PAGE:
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Equilibrium and efficiency in the tug-of-war
[Gleichgewicht und Effizienz im "Tug of War"]

  • Konrad, Kai Andreas
  • Kovenock, Daniel J.

We characterize the unique Markov perfect equilibrium of a tug-of-war without exogenous noise, in which players have the opportunity to engage in a sequence of battles in an attempt to win the war. Each battle is an all-pay auction in which the player expending the greater resources wins. In equilibrium, contest effort concentrates on at most two adjacent states of the game, the tipping states, which are determined by the contestants' relative strengths, their distances to final victory, and the discount factor. In these states battle outcomes are stochastic due to endogenous randomization. Both relative strength and closeness to victory increase the probability of winning the battle at hand. Patience reduces the role of distance in determining outcomes. Applications range from politics, economics and sports, to biology, where the equilibrium behavior finds empirical support: many species have developed mechanisms such as hierarchies or other organizational structures by which the allocation of prizes are governed by possibly repeated conflict. Our results contribute to an explanation why. Compared to a single stage conflict, such structures can reduce the overall resources that are dissipated among the group of players.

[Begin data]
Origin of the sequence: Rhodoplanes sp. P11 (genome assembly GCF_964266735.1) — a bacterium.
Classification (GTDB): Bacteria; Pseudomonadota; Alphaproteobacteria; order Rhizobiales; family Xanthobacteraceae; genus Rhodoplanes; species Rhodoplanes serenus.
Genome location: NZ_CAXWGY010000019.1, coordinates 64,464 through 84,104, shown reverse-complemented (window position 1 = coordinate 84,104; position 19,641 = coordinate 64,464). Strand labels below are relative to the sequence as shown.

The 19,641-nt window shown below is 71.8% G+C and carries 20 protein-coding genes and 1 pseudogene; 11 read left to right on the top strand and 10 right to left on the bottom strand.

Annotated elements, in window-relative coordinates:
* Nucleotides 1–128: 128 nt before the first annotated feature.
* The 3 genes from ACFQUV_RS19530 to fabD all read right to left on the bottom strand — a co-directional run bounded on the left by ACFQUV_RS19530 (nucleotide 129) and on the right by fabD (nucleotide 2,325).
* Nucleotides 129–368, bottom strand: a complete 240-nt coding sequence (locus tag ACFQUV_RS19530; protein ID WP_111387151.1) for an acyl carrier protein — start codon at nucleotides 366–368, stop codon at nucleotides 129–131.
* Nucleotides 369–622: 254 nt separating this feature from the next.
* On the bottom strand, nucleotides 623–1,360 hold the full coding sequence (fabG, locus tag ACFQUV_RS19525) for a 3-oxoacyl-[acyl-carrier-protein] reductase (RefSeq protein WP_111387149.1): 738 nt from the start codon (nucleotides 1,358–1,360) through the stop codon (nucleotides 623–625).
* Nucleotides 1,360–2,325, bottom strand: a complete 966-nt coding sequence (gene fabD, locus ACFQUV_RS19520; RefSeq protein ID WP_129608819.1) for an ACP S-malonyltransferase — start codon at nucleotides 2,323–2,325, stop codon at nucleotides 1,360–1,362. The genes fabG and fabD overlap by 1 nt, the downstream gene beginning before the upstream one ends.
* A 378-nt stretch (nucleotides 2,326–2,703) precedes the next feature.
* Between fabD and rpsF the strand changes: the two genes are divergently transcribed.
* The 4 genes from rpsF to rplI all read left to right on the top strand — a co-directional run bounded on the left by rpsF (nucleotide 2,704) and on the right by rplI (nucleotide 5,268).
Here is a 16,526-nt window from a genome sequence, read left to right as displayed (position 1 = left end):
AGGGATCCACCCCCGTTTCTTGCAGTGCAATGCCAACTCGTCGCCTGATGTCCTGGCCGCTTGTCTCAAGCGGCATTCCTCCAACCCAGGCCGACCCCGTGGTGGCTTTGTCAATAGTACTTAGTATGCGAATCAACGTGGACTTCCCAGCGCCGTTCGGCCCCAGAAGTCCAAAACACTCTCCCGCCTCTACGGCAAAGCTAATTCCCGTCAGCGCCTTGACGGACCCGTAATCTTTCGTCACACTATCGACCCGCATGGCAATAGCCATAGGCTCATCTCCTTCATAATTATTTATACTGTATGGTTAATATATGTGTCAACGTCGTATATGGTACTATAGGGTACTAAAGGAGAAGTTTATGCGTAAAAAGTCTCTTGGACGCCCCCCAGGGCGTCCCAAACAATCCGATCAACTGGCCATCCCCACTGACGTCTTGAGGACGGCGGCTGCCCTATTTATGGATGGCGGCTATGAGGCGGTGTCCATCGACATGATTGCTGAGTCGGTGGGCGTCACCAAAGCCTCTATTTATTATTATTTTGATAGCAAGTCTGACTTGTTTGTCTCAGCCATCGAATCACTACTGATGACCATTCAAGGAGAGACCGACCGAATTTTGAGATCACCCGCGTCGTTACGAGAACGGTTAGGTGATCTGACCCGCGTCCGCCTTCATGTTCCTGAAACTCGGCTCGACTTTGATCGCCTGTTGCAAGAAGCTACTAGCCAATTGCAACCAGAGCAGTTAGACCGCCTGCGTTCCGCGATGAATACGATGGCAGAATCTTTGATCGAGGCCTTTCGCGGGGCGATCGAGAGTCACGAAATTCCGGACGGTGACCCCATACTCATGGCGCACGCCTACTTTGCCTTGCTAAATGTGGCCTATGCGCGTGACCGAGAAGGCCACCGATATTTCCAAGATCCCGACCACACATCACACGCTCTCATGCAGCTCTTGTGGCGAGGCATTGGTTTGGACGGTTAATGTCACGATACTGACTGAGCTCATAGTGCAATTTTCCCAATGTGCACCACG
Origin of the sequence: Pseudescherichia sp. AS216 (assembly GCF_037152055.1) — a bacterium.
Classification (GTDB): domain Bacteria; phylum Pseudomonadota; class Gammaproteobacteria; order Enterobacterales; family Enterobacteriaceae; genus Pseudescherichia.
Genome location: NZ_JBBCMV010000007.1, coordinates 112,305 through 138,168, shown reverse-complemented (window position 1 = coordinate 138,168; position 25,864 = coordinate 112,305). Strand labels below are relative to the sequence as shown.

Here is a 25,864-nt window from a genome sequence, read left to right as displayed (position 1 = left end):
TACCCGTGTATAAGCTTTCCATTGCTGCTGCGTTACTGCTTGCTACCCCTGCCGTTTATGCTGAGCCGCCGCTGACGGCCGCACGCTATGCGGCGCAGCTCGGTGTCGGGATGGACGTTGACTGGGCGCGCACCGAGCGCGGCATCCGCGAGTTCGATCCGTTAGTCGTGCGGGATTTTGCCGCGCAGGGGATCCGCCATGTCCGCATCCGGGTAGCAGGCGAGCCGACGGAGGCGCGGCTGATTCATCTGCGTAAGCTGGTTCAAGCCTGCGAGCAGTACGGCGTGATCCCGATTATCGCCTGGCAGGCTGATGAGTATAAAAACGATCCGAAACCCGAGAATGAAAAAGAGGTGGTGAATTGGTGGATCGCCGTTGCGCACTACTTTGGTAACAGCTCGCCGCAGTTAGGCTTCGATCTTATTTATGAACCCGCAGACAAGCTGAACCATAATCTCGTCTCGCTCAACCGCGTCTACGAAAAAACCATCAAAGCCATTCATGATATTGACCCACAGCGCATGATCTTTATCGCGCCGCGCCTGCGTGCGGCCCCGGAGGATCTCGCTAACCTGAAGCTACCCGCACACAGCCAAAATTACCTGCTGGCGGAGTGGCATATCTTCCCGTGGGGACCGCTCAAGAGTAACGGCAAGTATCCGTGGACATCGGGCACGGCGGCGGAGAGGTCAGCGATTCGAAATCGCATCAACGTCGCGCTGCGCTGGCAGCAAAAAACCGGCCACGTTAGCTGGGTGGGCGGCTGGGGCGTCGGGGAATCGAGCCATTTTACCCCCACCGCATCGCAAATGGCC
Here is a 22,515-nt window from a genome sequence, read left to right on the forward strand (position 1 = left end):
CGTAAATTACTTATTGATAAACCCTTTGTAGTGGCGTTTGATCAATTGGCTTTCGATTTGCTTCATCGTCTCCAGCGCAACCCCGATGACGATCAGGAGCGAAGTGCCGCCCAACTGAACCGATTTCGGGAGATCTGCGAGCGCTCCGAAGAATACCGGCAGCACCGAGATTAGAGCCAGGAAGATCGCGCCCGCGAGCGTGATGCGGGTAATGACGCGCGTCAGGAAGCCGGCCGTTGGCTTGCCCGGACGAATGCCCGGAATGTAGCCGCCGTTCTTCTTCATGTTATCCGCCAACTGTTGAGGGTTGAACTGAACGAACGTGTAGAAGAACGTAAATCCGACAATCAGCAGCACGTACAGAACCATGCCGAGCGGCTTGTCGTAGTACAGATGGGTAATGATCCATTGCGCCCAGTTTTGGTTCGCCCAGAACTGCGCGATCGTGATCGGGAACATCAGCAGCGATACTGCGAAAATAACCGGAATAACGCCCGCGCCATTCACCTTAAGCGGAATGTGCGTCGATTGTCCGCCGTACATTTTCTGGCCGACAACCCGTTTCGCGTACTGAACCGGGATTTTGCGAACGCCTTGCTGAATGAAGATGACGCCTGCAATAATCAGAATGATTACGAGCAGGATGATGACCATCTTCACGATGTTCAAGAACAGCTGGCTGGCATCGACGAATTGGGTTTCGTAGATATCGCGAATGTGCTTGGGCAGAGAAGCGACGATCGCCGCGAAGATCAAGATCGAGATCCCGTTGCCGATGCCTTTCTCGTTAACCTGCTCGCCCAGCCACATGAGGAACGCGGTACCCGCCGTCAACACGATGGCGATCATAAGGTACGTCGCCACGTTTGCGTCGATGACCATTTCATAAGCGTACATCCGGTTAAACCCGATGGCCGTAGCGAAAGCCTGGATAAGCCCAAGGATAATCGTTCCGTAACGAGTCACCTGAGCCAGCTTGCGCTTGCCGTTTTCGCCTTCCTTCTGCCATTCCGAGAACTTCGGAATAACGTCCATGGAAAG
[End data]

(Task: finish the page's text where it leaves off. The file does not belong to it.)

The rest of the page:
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Paper provided by Social Science Research Center Berlin (WZB) in its series Discussion Papers, Research Unit: Market Processes and Governance with number SP II 2005-14.

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Date of creation: 2005
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Handle: RePEc:zbw:wzbmpg:spii200514
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